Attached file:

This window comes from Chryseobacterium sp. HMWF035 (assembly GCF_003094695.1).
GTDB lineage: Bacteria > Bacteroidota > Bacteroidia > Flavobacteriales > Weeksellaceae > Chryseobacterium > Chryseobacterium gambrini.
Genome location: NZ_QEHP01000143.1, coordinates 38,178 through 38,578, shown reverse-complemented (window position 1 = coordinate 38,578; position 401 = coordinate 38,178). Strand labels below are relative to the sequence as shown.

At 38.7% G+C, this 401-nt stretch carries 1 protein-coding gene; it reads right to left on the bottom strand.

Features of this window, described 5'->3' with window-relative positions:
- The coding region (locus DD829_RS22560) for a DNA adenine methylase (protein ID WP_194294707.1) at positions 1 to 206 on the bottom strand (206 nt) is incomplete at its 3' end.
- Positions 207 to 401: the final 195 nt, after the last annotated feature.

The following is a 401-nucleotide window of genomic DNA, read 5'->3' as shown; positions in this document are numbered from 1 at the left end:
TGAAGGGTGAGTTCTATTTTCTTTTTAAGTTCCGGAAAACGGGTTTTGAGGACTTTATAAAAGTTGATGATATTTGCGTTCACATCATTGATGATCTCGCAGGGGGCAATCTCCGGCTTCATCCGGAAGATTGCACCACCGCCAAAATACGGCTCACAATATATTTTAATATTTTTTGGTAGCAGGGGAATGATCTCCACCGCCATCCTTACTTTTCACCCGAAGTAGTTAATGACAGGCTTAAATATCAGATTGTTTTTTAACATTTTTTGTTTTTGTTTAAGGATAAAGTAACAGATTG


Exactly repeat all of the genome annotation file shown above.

This window comes from Chryseobacterium sp. HMWF035 (assembly GCF_003094695.1).
GTDB lineage: Bacteria > Bacteroidota > Bacteroidia > Flavobacteriales > Weeksellaceae > Chryseobacterium > Chryseobacterium gambrini.
Genome location: NZ_QEHP01000143.1, coordinates 38,178 through 38,578, shown reverse-complemented (window position 1 = coordinate 38,578; position 401 = coordinate 38,178). Strand labels below are relative to the sequence as shown.

At 38.7% G+C, this 401-nt stretch carries 1 protein-coding gene; it reads right to left on the bottom strand.

Features of this window, described 5'->3' with window-relative positions:
- The coding region (locus DD829_RS22560) for a DNA adenine methylase (protein ID WP_194294707.1) at positions 1 to 206 on the bottom strand (206 nt) is incomplete at its 3' end.
- Positions 207 to 401: the final 195 nt, after the last annotated feature.

The following is a 401-nucleotide window of genomic DNA, read 5'->3' as shown; positions in this document are numbered from 1 at the left end:
TGAAGGGTGAGTTCTATTTTCTTTTTAAGTTCCGGAAAACGGGTTTTGAGGACTTTATAAAAGTTGATGATATTTGCGTTCACATCATTGATGATCTCGCAGGGGGCAATCTCCGGCTTCATCCGGAAGATTGCACCACCGCCAAAATACGGCTCACAATATATTTTAATATTTTTTGGTAGCAGGGGAATGATCTCCACCGCCATCCTTACTTTTCACCCGAAGTAGTTAATGACAGGCTTAAATATCAGATTGTTTTTTAACATTTTTTGTTTTTGTTTAAGGATAAAGTAACAGATTG